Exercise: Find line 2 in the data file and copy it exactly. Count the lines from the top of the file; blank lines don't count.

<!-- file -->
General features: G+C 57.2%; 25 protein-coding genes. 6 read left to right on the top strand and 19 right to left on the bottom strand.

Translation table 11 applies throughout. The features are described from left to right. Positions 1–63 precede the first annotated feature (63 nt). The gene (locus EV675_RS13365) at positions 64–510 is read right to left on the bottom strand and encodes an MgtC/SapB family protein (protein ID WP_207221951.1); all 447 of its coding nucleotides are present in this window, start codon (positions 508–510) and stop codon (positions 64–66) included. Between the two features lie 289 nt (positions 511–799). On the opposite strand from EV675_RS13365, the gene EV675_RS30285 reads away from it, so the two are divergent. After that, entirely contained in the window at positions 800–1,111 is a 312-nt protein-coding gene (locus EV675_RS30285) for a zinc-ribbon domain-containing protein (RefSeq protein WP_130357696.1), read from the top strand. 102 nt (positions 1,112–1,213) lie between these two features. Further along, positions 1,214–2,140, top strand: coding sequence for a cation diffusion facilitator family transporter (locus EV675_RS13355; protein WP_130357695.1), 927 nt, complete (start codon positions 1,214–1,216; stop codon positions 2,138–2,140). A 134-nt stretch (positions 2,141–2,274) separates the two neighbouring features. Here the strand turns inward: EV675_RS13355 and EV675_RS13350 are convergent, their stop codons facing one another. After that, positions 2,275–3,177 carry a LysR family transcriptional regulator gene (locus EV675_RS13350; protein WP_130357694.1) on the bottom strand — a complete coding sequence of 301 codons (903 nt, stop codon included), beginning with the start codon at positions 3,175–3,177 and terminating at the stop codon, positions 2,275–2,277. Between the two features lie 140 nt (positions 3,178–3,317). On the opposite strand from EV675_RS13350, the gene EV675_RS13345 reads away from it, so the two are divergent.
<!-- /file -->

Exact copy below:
Translation table 11 applies throughout. The features are described from left to right. Positions 1–63 precede the first annotated feature (63 nt). The gene (locus EV675_RS13365) at positions 64–510 is read right to left on the bottom strand and encodes an MgtC/SapB family protein (protein ID WP_207221951.1); all 447 of its coding nucleotides are present in this window, start codon (positions 508–510) and stop codon (positions 64–66) included. Between the two features lie 289 nt (positions 511–799). On the opposite strand from EV675_RS13365, the gene EV675_RS30285 reads away from it, so the two are divergent. After that, entirely contained in the window at positions 800–1,111 is a 312-nt protein-coding gene (locus EV675_RS30285) for a zinc-ribbon domain-containing protein (RefSeq protein WP_130357696.1), read from the top strand. 102 nt (positions 1,112–1,213) lie between these two features. Further along, positions 1,214–2,140, top strand: coding sequence for a cation diffusion facilitator family transporter (locus EV675_RS13355; protein WP_130357695.1), 927 nt, complete (start codon positions 1,214–1,216; stop codon positions 2,138–2,140). A 134-nt stretch (positions 2,141–2,274) separates the two neighbouring features. Here the strand turns inward: EV675_RS13355 and EV675_RS13350 are convergent, their stop codons facing one another. After that, positions 2,275–3,177 carry a LysR family transcriptional regulator gene (locus EV675_RS13350; protein WP_130357694.1) on the bottom strand — a complete coding sequence of 301 codons (903 nt, stop codon included), beginning with the start codon at positions 3,175–3,177 and terminating at the stop codon, positions 2,275–2,277. Between the two features lie 140 nt (positions 3,178–3,317). On the opposite strand from EV675_RS13350, the gene EV675_RS13345 reads away from it, so the two are divergent.